NOTE: Avoid high retainers. Retainers in excess of 1/3 of the estimated total fee, denies you the opportunity to change lawyers later. If an attorney charges you a non-refundable retainer fee you will not get any of your money back if you fire him. If the attorney charges you a refundable retainer you will only get the unused portion of the retainer fee back should you fire the attorney.

12. Do you have a written contract, and can it be modified?
NOTE: Most attorneys have written contracts that are designed to protect their FEES and provide a means for them to collect unpaid fees from you. Modification of the con tract is one way for you to set forth, on paper, what is expected of the attorney, and provides a remedy for you to assure compliance on his/her part.

13. Do you carry Malpractice insurance?
NOTE: Good attorneys almost always carry insurance, that is, if they value their practice. If they don't value their practice, then neither should you.

14. Are there any Bar grievances against you within the last 3 years?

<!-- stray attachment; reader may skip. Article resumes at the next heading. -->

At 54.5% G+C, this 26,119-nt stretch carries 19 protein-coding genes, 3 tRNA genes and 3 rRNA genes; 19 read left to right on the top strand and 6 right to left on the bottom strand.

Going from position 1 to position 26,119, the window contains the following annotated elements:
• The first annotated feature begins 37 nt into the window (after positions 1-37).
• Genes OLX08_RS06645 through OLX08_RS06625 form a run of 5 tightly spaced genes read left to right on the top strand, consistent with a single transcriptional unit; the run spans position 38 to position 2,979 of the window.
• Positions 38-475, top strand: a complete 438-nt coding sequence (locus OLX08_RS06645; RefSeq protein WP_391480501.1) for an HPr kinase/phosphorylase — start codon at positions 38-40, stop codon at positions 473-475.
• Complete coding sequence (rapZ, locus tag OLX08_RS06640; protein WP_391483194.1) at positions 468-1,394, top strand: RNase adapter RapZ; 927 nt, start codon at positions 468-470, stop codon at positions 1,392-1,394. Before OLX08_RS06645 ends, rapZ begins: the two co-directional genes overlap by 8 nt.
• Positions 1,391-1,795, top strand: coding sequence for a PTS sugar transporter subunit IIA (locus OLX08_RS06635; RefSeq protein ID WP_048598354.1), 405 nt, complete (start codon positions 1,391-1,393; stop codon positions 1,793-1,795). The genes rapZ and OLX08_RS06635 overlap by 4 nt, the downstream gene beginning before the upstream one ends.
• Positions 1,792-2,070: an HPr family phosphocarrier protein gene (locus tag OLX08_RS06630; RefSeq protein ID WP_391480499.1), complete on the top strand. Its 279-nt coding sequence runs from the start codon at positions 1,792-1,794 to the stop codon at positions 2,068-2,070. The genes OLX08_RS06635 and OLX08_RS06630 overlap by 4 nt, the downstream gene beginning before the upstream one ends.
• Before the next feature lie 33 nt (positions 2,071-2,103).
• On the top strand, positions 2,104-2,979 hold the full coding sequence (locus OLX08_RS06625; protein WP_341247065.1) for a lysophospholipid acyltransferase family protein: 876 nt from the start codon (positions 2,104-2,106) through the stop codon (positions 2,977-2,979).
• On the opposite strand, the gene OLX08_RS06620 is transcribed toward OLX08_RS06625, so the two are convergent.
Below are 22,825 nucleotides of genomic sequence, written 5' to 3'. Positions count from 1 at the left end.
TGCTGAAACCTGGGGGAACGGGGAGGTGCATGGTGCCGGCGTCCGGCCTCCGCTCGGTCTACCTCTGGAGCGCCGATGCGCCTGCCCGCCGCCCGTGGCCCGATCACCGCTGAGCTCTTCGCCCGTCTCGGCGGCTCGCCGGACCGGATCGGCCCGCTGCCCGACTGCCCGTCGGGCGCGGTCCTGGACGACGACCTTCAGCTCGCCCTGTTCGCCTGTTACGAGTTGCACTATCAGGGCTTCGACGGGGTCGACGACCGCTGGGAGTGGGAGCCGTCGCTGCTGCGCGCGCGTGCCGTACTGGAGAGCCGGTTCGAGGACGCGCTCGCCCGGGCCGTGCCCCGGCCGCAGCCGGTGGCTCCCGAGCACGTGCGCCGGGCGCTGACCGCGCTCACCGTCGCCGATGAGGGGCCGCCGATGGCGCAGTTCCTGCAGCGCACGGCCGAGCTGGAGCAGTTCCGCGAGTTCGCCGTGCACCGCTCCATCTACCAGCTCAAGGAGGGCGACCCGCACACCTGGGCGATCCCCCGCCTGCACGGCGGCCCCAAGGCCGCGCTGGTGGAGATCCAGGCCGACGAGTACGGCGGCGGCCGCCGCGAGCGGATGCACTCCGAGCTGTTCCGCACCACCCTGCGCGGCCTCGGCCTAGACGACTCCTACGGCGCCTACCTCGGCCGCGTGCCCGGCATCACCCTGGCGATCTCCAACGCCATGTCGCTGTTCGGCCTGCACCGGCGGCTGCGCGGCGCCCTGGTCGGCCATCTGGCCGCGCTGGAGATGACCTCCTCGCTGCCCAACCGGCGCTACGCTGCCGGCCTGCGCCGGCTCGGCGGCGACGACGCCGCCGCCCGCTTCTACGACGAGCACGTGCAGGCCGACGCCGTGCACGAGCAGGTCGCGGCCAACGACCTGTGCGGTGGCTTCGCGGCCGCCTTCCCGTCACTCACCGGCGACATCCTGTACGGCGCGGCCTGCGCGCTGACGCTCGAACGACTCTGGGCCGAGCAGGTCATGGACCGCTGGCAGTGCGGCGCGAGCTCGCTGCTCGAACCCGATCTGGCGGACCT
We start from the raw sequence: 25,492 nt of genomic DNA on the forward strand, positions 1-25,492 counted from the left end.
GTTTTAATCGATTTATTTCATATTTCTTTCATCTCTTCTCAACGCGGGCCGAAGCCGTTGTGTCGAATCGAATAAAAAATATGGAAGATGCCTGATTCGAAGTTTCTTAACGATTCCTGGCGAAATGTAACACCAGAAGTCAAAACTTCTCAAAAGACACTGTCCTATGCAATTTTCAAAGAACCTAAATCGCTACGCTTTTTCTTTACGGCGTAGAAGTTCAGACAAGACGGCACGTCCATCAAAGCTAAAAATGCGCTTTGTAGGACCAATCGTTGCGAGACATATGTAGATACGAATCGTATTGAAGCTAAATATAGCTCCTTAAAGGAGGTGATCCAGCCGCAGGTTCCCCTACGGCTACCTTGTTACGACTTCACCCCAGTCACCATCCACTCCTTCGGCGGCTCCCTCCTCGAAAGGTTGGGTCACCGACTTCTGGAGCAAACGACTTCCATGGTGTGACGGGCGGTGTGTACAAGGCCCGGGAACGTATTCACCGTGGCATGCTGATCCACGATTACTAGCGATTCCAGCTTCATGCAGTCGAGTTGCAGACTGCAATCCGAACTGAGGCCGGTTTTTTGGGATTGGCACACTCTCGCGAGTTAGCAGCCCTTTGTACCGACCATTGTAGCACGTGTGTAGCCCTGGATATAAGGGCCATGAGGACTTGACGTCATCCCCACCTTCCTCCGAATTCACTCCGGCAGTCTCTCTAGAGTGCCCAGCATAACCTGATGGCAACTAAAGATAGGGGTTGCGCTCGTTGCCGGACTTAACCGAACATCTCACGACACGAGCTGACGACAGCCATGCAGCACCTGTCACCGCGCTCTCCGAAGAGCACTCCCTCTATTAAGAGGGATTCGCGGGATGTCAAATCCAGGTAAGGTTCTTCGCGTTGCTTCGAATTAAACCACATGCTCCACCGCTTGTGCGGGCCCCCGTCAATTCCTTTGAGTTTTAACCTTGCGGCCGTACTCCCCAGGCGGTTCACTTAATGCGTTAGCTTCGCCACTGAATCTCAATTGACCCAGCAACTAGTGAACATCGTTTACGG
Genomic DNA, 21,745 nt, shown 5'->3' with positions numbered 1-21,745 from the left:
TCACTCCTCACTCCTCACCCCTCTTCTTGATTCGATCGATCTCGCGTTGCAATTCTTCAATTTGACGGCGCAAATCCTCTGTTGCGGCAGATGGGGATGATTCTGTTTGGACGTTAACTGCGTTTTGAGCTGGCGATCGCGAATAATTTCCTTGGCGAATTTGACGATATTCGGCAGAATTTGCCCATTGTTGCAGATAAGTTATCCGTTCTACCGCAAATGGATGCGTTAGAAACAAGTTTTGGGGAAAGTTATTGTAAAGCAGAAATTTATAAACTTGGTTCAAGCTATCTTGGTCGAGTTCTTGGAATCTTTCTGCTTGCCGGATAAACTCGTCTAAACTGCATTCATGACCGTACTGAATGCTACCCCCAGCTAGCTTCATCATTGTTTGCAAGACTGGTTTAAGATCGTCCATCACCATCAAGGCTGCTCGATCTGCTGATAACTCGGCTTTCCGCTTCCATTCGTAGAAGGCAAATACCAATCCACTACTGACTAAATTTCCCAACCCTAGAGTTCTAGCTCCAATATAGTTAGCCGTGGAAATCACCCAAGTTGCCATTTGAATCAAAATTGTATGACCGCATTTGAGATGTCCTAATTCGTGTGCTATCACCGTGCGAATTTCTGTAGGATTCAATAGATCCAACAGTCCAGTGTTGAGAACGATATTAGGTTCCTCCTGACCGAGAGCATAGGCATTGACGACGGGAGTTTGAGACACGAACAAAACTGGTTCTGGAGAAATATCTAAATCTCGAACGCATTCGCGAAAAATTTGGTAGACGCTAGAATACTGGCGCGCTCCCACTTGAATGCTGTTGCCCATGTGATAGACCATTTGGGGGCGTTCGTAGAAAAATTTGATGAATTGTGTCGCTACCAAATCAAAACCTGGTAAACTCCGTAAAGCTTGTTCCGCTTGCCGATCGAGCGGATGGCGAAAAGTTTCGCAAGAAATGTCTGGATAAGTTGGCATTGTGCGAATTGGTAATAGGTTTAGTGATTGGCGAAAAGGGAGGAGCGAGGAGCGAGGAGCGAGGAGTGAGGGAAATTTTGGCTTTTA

NOTE: The Houston Bar's attorney referral list will not accept applications from attorneys with active grievances, i.e. those within the last 3 years. Also, this service cost attorneys $500 or more to be listed. However, you should not always disqualify an attorney because he has a bar grievance filed against him. It is a very common ploy in litigation today to file a grievance against the opposing attorney hoping that he or she will withdraw from the case.

NOTE: A common complaint we hear is that retainers are spent, and large sums are required JUST BEFORE the final hearing. The attorney, when asked about the retainer, says, "it got spent", or send a statement "$5000 for services rendered." Don’t hire an attorney who does not s end out billing statements at least once a month.